Exploitation and Global Health

hello and welcome back to this video series on global health ethics my name is Greg Martin in this episode we're going to take a look at the idea of exploitation most of us intuitively Holst the notion that if an impoverished person sells one of his or her kidneys for a teenager's coerced into prostitution or perhaps sells him or herself into slavery then that person in some shape or form is being exploited now an extreme libertarian would of course argue that provided the exchanges voluntary it represents the best option for both parties and therefore can't possibly be exploitative so what exactly do we mean by exploitation and where should society draw the lines a simple definition of exploitation is this it's the voluntary exchange of two things of an equal value where the exploited party voluntarily accepts an unfair exchange as a result of some pre-existing injustice or rights violation to understand this a little bit let's consider the spectrum of possible transactions between two parties in any transaction goods and services go from at least one party to another and sometimes in both directions and one end of the spectrum is gifting with no expectation of payment and at the other end of the spectrum is robbery with no possibility of payment and in the middle somewhere there's an opportunity for fair exchange somewhere between fair exchange and a gift is what we call a benefit and the counterpart to a benefit a transaction somewhere between a fair exchange and robbery is what we call exploitation so the question is why would anyone go into a transaction with in which what they're going to get out of the transaction is worth less than what they're putting in your extreme free market I would argue that you can't possibly have exploitation because the value of anything is defined by the price that you can get for on any given day however this fair exchange assumes that there's no background injustice affecting the decision-making of the parties concerned let's imagine an auction and at this auction we're selling books now in the free market system the market works when all the possible buyers have an opportunity to live if the book was sold for $20 but a potential buyer who would have paid $30 was unfairly barred at the door then the seller will have been X to a value of ten dollars from this example we can see how injustice can have an impact on the transaction and this is really what exploitation is okay to get your mental juices flowing he has a little bit of controversy is there a case to be made that historic injustice – for example or colonization has led to unfair exchanges today in which poor populations perhaps disproportionately participate from clinical trials or even worse surrender their organs to rich people for which they seemingly get very little benefit for themselves it's a controversial question I know but it's deliberately so because I'd like to hear what you think please put your comments below look forward to reading them thanks for this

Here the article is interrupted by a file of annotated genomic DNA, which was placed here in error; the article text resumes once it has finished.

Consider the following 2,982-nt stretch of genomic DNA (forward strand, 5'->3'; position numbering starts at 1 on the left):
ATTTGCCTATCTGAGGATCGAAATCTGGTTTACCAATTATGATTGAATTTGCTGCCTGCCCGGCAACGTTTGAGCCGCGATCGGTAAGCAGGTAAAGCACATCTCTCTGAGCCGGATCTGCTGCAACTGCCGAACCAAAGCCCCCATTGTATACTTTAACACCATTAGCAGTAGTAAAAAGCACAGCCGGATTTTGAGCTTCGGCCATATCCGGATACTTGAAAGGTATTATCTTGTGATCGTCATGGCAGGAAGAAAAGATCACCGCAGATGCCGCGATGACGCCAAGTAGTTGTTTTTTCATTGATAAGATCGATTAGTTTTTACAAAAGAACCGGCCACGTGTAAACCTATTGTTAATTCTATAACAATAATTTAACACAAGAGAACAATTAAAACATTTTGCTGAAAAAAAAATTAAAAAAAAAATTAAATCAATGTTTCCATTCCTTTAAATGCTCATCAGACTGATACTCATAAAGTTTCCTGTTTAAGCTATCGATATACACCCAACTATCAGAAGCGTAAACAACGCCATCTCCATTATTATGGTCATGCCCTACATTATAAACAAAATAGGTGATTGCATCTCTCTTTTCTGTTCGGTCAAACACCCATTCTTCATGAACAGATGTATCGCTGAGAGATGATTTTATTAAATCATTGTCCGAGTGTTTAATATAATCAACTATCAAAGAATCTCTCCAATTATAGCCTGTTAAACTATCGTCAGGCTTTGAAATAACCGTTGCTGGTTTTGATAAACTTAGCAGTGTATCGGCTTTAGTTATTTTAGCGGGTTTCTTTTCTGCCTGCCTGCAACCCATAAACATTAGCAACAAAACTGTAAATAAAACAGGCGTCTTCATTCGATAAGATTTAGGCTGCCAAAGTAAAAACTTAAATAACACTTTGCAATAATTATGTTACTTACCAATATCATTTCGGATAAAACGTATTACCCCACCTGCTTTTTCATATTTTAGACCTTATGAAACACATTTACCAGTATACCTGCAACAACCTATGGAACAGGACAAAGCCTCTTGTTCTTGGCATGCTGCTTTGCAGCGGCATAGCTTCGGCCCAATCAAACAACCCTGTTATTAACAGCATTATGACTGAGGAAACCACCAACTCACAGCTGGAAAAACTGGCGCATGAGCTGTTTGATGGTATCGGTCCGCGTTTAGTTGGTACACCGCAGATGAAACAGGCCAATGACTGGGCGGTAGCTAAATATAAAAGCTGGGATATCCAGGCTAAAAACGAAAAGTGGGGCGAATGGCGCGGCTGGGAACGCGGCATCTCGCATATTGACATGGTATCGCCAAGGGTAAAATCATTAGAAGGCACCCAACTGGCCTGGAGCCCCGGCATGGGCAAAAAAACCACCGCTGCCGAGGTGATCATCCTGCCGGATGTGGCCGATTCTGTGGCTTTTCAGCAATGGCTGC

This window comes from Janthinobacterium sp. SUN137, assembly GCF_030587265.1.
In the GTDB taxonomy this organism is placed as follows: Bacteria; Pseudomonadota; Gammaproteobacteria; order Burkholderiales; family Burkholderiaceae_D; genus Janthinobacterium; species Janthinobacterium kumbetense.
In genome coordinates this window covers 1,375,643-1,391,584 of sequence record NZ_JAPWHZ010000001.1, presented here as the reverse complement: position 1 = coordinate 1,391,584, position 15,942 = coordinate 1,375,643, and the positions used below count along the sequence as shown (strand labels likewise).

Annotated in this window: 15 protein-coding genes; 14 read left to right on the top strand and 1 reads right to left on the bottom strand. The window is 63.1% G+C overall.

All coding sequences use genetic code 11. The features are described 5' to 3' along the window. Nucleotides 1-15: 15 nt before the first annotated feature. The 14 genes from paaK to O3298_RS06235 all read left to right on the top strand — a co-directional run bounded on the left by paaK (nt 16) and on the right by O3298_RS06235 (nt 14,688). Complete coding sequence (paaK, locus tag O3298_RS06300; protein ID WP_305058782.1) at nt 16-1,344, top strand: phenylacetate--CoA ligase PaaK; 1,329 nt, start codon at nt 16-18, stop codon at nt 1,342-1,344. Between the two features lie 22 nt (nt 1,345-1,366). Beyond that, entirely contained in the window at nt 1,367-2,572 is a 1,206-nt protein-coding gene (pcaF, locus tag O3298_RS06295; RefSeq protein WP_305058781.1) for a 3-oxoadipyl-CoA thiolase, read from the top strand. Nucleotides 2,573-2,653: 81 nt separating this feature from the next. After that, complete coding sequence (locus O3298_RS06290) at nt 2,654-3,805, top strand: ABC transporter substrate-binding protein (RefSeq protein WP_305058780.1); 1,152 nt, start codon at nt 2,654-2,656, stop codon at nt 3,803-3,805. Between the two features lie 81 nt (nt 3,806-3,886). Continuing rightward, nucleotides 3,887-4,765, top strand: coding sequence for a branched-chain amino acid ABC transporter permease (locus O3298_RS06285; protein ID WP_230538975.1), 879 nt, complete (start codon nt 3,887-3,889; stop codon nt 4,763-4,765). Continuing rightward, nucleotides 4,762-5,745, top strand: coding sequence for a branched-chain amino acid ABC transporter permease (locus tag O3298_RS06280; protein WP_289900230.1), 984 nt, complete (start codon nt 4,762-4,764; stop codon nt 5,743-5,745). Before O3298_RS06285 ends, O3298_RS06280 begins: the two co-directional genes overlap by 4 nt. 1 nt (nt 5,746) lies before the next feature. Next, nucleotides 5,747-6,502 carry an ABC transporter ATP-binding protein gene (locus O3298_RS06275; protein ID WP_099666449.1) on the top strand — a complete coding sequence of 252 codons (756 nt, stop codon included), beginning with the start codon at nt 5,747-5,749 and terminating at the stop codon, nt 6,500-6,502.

1. Well stated!
     Your lead-in examples are excellent for this topic.  Thank you for this media that bridges the information gap.

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